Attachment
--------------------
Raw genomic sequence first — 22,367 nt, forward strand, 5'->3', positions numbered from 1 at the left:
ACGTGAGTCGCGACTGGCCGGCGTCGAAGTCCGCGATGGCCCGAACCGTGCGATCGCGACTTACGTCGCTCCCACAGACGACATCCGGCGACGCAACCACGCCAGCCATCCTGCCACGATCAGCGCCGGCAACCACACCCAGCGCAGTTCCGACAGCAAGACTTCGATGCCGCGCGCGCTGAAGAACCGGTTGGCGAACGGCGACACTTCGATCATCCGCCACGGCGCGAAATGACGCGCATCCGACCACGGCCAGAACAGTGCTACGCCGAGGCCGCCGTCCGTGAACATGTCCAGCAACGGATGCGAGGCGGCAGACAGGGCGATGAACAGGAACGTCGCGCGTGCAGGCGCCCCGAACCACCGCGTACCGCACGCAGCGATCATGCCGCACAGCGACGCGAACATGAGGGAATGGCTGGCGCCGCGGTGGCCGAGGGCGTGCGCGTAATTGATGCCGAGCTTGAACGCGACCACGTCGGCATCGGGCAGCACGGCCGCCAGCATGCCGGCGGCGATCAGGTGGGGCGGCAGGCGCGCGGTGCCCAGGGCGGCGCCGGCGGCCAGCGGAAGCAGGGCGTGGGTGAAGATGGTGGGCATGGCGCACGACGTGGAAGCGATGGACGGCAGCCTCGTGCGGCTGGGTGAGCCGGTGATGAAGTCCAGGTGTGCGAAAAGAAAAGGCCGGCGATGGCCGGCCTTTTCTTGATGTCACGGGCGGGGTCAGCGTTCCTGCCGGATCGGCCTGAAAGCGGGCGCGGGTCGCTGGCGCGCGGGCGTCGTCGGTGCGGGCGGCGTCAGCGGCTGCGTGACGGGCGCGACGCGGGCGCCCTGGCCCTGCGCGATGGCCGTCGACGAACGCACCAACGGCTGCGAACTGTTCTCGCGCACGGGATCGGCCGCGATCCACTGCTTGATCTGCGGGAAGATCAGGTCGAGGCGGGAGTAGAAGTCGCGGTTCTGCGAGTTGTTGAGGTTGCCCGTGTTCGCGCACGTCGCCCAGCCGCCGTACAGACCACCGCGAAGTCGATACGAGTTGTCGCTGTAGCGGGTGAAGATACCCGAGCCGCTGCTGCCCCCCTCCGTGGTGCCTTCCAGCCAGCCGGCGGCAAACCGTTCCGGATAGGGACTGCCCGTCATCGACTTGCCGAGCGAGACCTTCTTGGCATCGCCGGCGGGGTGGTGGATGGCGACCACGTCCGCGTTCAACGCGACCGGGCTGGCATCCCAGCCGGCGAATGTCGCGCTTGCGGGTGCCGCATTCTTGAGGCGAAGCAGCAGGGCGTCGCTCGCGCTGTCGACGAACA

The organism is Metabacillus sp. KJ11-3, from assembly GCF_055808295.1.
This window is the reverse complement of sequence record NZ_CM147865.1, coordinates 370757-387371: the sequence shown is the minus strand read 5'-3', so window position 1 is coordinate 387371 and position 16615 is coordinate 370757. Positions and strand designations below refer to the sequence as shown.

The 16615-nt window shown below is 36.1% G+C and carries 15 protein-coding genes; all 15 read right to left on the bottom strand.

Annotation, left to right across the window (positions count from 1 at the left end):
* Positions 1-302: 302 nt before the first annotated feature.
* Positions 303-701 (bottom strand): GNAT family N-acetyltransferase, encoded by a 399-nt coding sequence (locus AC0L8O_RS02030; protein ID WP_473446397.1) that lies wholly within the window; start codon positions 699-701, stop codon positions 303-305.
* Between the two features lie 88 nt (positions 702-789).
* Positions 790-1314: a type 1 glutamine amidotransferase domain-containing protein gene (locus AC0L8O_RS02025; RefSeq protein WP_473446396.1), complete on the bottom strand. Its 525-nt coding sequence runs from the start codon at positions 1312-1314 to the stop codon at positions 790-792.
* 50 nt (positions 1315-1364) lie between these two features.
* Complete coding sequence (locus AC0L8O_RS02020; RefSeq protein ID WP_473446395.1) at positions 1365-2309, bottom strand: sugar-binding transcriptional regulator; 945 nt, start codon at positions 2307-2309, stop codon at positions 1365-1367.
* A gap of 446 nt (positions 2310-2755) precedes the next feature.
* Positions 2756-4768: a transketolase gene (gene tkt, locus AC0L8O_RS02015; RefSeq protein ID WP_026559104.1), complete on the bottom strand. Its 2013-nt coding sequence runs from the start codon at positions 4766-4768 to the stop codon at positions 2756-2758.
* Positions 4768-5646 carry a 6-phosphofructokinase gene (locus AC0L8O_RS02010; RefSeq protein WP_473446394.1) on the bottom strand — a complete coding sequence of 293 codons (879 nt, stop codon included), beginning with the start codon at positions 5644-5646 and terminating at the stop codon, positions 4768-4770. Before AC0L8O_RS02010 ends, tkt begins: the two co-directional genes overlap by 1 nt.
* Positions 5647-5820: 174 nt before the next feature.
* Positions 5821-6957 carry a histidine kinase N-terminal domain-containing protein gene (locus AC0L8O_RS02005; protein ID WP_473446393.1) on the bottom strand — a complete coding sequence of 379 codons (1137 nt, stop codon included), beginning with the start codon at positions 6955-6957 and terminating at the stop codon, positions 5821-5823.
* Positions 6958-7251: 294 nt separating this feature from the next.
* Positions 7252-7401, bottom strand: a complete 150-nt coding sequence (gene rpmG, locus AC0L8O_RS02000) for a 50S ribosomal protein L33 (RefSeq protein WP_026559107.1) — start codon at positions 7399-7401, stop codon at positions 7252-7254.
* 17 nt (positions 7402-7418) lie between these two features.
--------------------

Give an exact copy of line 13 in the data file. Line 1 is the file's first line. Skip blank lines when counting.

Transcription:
* A gap of 446 nt (positions 2310-2755) precedes the next feature.